NZHIS Ethnicity – Recentadmission
LILACS Ethnicity
Total
Māori
Non-Māori
Māori
Non-Māori
Not Stated
243
102
2

445
17
243
547
19
Total
347
462
809

Discussion—The accuracy of the hospital record in correctly ascertaining ethnicity in older Māori is questioned here. The inaccuracy, although it is improving, is of concern. Counting for nothing or something is an important issue in New Zealand where ethnic data is used for a wide range of purposes, such as, mapping and predicting new health trends, planning and resource allocation decisions, location of services, monitoring of outcomes from services, and meeting Treaty of Waitangi, statute and human rights obligations.1

On admission to any hospital in New Zealand, those who administer admissions should not assume individual’s ethnic identity, but in a respectful way inquire how that person would like to be defined in terms of their ethnicity. Racism, sexism and ageism affects how people feel about themselves and this occurs at all stage of life.

Treating people with respect and dignity in accordance with the Code of Consumer Rights for Health and Disability Services in New Zealand may be a first step in facilitating accurate recording of ethnicity. Accuracy of hospital ethnicity recording is important for all ethnic groups as hospital admissions are likely to increase with the increasing ageing population and population diversity is increasing. Cultural factors pertaining to ethnicity need to be considered for future health care planning.10 It is especially important for tangata whenua.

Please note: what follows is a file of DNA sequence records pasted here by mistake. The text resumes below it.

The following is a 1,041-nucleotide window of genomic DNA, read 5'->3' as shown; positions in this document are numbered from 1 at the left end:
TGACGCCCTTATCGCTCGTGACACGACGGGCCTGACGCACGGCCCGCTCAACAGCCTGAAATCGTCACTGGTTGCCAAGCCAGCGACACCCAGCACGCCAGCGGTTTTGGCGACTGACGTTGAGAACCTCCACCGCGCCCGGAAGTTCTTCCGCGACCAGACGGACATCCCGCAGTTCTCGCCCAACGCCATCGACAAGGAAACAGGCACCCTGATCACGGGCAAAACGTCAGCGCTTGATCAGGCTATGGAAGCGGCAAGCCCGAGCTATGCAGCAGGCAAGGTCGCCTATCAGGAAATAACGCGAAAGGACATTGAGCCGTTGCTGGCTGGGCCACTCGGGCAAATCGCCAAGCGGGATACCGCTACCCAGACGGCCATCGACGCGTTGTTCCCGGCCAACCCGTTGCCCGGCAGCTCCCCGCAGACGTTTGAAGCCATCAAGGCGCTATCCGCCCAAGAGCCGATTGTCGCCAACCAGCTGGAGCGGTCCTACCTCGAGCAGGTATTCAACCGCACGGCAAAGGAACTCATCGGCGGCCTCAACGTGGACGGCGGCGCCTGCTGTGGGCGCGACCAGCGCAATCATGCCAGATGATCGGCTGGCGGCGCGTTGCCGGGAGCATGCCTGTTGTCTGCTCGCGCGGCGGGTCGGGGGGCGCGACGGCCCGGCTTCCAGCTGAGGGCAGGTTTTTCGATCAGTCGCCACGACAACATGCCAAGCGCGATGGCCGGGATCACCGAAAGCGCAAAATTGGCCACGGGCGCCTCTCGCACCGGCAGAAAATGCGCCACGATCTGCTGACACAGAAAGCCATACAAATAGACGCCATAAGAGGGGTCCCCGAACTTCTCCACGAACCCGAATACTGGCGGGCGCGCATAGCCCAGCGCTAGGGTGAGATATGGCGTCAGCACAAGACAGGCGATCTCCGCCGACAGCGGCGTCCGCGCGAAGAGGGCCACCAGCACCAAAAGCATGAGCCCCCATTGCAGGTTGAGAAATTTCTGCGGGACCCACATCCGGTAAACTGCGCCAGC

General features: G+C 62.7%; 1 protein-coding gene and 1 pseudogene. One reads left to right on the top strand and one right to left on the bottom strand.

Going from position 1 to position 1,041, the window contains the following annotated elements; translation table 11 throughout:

Inaccuracy of hospital record ethnicity will lead to inappropriate health planning, imprecision and underestimation of disparities in outcomes, and potential embarrassment for patients and confusion for other health professionals in reading the records. We call for greater attention to this issue.

With projections of a greater number of Māori reaching advanced age, this is to be celebrated, to be honoured and to be claimed “I got there being Māori all of the way”.

Te Puawaitanga o Nga Tapuwae Kia ora Tonu
The blossoming of life

Acknowledgements: Funders for the inception of the LiLACS NZ study: the Health Research Council of New Zealand programme grant (HRC 09/068B; main funding body), Ngā Pae o te Māramatanga (the New Zealand National Centre for Research Excellence for Māori; funded Māori engagement and project management) project grant, National Heart Foundation project grant for investigating cardiac markers. Translation was provided by Rangi McGarvey and refined by the Rōpū Kaitiaki; Hone Kameta, Florence Kameta, Betty MacPherson, Laiana Reynolds, Paea Smith and Te Kaanga Skipper. Elizabeth Robinson provided biostatistical advice for the LiLACS NZ Study.

Ruth Teh
Heart Foundation Research Fellow
Department General Practice and Primary Health Care
Faculty of Medical and Health Sciences

Lorna Dyall
Senior Lecturer
School of Population Health

Ngaire Kerse
Professor General Practice and Primary Health Care

University of Auckland

Author Information

Ruth The, Heart Foundation Research Fellow, Department General Practice and Primary Health Care, Faculty of Medical and Health Sciences, Lorna Dyall, Senior Lecturer, School of Population Health, Ngaire Kerse, Professor General Practice and Primary Health Care, University of Auckland